Tips for improving your online presence as a job candidate

A 2018 CareerBuilder survey found that seven in 10 employers research candidates online before hiring them. Your search-engine presence can help or hinder your chances of getting the job, so it’s important to cultivate your online reputation.

“The way you present yourself online provides a snapshot of what a business might expect from you as an employee,” says Igor Kholkin, founder of Avidon Marketing Group. As the CEO of a digital marketing agency who also recruits and hires his team, he uniquely understands the mindset of recruiters as well as the ways in which candidates can optimize their online presence and improve their chances of getting hired.

So what are the red flags you should look out for? According to Kholkin, there are three major issues that can work against you if a hiring manager Googles your name.

1) No Online Presence

The most common problem for candidates is having no online presence. If the hiring manager Googles your name and nothing comes up, it’s like you don’t exist.

“While this isn’t a negative thing per se, it can put you at a competitive disadvantage,” says Kholkin. “You fade into the background while other qualified candidates stand out with engaging portfolios and professional profiles.”

Considering that only 2% of applicants are called in for an interview, you need to give yourself every advantage possible. Fortunately, this is easy to fix.

  • Create a LinkedIn profile and populate it with relevant professional information.
  • Sign up for a Twitter account using your real name, and use it to connect with professionals in your industry.
  • Create a profile on several free profile sites where you can highlight your professional skills or publish your portfolio. Community websites like Goodreads and Quora will let you create a free profile page, and directories like Spoke and Biznik let you showcase your professional skills.

In addition, consider setting up a blog on a free platform like WordPress, Wix, or Blogger. Post a few articles related to your skillset. Make sure to use your first and last name prominently in your titles and descriptions to make the blog rank well for your name.

2) A Poor Online Reputation

Perhaps the worst case scenario for a candidate is when a hiring manager searches your name and discovers photos of you drinking with your friends, incendiary Twitter feuds, or candid blog posts about why x politician is ruining the world.

According to Kholkin, “Hiring managers are looking for polished professionals who are not only responsible but will fit in with the company culture. Don’t let your personal life affect your candidacy.”

This doesn’t mean you have to sell out your beliefs or give up your Saturday nights. It just means you need to be careful about what you showcase to the general public, especially when you’re looking for a job. Audit your online footprint, and look for:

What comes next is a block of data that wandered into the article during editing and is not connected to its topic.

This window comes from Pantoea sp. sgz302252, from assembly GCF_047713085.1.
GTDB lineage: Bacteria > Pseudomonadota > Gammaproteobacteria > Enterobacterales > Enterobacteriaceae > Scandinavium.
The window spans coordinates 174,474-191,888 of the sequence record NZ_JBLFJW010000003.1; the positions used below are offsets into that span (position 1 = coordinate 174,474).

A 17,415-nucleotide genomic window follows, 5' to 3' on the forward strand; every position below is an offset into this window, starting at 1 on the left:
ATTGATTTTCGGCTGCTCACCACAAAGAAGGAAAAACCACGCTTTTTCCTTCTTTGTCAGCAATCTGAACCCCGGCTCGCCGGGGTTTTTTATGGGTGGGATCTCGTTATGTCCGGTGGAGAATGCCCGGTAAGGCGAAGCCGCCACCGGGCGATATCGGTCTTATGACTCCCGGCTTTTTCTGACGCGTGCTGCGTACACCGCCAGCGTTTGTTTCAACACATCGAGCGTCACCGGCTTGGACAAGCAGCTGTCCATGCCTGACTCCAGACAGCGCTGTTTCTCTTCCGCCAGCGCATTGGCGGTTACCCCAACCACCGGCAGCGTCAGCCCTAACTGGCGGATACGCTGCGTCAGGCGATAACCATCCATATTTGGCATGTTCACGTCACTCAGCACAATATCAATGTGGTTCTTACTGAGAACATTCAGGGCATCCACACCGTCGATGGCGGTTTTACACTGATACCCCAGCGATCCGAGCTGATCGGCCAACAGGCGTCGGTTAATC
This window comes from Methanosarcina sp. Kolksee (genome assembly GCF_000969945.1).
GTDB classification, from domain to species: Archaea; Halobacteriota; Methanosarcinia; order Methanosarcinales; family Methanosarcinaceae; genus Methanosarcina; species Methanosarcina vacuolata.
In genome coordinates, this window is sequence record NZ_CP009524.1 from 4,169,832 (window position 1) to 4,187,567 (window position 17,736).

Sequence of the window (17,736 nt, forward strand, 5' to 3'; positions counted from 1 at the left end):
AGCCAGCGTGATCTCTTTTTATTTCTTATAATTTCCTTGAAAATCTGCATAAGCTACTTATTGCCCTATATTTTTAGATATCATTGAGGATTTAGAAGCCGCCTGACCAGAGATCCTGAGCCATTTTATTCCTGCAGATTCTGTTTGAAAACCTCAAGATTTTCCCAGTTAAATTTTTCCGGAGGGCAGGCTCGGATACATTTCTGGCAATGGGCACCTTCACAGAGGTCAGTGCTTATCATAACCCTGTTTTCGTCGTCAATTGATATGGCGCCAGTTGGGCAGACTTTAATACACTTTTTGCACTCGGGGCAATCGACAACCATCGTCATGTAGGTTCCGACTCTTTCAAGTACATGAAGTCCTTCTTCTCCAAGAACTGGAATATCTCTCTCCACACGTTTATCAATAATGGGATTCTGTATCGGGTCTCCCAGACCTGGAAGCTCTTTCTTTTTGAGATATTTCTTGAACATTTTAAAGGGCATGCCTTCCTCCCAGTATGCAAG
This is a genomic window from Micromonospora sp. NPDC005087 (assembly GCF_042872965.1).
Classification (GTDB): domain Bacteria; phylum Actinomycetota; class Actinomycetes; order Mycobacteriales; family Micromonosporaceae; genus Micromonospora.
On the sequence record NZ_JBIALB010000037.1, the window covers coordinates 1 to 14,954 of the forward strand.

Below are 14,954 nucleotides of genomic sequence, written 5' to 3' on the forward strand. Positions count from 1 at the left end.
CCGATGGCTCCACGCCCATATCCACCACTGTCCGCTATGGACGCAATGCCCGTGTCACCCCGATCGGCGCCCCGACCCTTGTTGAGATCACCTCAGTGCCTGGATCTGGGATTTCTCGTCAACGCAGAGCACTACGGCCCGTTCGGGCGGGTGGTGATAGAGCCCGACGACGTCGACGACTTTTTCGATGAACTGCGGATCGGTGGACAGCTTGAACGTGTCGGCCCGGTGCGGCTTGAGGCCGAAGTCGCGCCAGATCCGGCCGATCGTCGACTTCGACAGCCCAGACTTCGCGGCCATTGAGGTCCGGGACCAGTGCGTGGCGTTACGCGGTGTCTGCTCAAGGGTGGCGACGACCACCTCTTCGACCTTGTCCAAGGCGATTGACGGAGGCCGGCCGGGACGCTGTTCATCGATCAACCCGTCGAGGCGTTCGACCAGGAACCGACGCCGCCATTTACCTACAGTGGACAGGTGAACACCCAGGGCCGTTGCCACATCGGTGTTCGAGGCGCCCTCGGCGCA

• Inappropriate photos
  • Suggestive posts
  • Content that takes a bold or extreme political stance (in any direction)
  • Posts or comments that can read as abusive, inflammatory, or threatening

Once you’ve identified these items, you have a few options:

  • Remove the controversial posts/photos/videos/comments
  • Set your public profiles to private (or “Friends Only”)
  • Remove your real name and use a pseudonym or general username

In addition, it may be a good idea to curb your overzealous involvement on public boards and blogs.

3) An Online Presence That Fails to Showcase Your Professional Skills

Even when you have a clean reputation, an online footprint that only shows a few forum posts about your favorite sports team and some pictures of you with your Shar-Pei is a missed opportunity. If 70% of recruiters are using Google to research your qualifications (per the aforementioned CareerBuilder survey), you want them to find information that makes the case for why they should hire you.

“Your first 15-20 search results should reveal your professional skills or show your contributions to discussions in industry-relevant blogs/forums,” says Kholkin. “This is something that hiring managers will take note of and it’s an easy way for candidates to stand out as well as showcase their qualifications.”

The key is to build profiles on websites that:

  • Rank well in search engines
  • Feature your first and last name in search results
  • Allow you to showcase your professional skills

As previously noted, LinkedIn is a good place to start, but having a profile is not enough. Get involved in groups within your industry and post original content to increase your presence. Other great sites for professional profiles include and AngelList.

In addition, look for prominent, industry-specific websites that allow you to post a portfolio. Many writers use Contently to post a writing portfolio, while developers use Github to showcase their skills, and designers depend on Behance to archive their creative works. If you’re not sure which websites will work for you, Google other professionals in your industry and create profiles on the same sites where their profiles rank.

Let Google Be Your #1 Advocate

In most cases, you should be able to make the necessary adjustments in a single afternoon. However, if you’re creating new web pages and profiles, it’s going to take some time for those pages to rank. So if you’re thinking about changing jobs three or six months down the line, the time to start improving your online profile is now.

In addition, be proactive about maintaining that reputation. According to the CareerBuilder survey, 34% of employers have disciplined or fired employees due to social media behavior. Don’t become a statistic. As long as you use common sense and keep your professional information at the forefront, you’ll be the type of applicant and employee that HR managers love.


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